NHS Trust spends as little as £250 on cybersecurity

The NHS is struggling to retain critical cybersecurity expertise, it has been revealed. It also appears that expenditure for the sector is being allocated erratically, with some Trusts spending as little as £250 in the last year.

NHS Trust spends as little as £250 on cybersecurity

Despite the Department for Health and Social Care (DHSC) having committed an additional £150 million on NHS cybersecurity a year after the WannaCry attack, research by Redscan has exposed a prominent gap in both funding and staffing.

The average spend on data security training across 159 Trusts surveyed was £5,356 in the last 12 months, but this ranged widely from between £238 and £78,000 with no correlation to the size of Trust, or its location.

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For a mid-sized Trust of between 3,000 and 4,000 employees, for example, training spend ranged from £500 to £33,000. But the research also notes a significant amount of training was conducted in-house using NHS Digital resources.

GDPR training was the most common programme taken up, with other prominent courses including BCS Practioner Certificate in Data Protection, and Senior Information Risk Owner. However, it was found that NHS Trusts have only employed an average of one qualified security professional per 2,582 staff.

Alarmingly, almost a quarter of Trusts, 24 out of 108, retain no staff with security qualifications despite some employing around 16,000 full-time and part-time workers. A handful of Trusts also reported having employees in the process of obtaining security qualifications.

“These findings shine a light on the cybersecurity failings of the NHS, which is struggling to implement a cohesive security strategy under difficult circumstances,” said Redscan’s director of cybersecurity Mark Nicholls. “Individual trusts lack in-house cybersecurity talent and many are falling short of training targets; while investment in security and data protection training is patchy at best. The extent of discrepancies is alarming, as some NHS organisations are far better resourced, funded and trained than others.”

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The findings, released following a Freedom of Information (FOI) campaign which saw responses from 159 NHS Trusts, have been released a year-and-a-half after the devastating WannaCry attack that DHSC estimated to cost £92 million.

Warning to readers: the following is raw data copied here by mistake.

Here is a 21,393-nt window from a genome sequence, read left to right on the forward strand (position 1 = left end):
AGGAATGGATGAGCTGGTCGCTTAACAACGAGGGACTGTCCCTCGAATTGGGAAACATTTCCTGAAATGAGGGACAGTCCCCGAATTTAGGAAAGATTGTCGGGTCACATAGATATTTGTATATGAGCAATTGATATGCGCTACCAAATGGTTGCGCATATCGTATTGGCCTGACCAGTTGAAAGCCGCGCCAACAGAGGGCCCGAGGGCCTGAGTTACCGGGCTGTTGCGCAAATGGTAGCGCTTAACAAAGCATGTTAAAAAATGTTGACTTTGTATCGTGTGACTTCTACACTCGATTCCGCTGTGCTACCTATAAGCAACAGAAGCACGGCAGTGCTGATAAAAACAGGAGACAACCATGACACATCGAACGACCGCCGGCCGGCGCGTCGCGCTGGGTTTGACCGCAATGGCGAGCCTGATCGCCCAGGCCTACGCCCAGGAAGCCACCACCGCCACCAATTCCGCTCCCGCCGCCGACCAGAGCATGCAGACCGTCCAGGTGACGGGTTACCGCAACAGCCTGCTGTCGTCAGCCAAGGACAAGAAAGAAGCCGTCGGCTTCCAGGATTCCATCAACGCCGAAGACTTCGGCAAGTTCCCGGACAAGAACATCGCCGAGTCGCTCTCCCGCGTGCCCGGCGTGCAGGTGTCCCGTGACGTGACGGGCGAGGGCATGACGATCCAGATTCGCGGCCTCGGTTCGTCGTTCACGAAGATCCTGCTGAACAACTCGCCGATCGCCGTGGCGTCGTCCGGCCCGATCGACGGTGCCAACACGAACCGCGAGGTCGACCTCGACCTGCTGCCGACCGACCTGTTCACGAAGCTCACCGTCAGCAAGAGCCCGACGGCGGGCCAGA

Several parliamentary reports have since savaged the NHS’ record on cyber security resilience, with among the latest in April showing zero Trusts passed the government’s cyber security assessments.

A separate FOI request Redscan sent to NHS Digital revealed signs of improvement, as 139 Trusts had now undertaken a Data Security Onsite Assessment, compared to just 60 Trusts last year.

Beyond announcing an additional £150 million over the next three years, the DHSC also committed to upgrading all Windows XP devices to Windows 10 by 2020 in a deal struck with Microsoft earlier this year.

“Cyber security is a priority for this government and funding is provided to NHS Trusts based on their specific needs and capabilities,” a DHSC spokesperson told Alphr. “Over £60m was invested last year for critical infrastructure, and there will be a further £150m over the next three to improve resilience across the health and care system.

“Where Trusts do not take sufficient action to secure their networks and systems, we will use strong enforcement powers to ensure they improve.”

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Redscan’s Nicholls added that as the skills gap continues to grow, it’ll become harder for organisations across all sectors to find the people with the right knowledge and expertise.

“It’s even tougher for the NHS, which must compete with the private sector’s bumper wages,” he continued, “not to mention the fact that trusts outside of traditional tech hubs like London and Cambridge have a smaller talent pool from which to choose from.”

Kaspersky’s principal security researcher David Emm told Alphr that given how very attractive health data is to criminals, it’s vital the NHS invests money in robust protections.

“Healthcare providers must also work closely with their IT security teams to implement sophisticated, high-quality protection that will allow them to manage and protect customer data,” he said.

“Not just for the sake of ‘tick-box’ compliance, or to avoid hefty fines and embarrassing, often irreparable reputational damage, but to enable them and their patients to reap the many rewards of advanced digital healthcare, confident in the knowledge that data, devices and networks are secure.”

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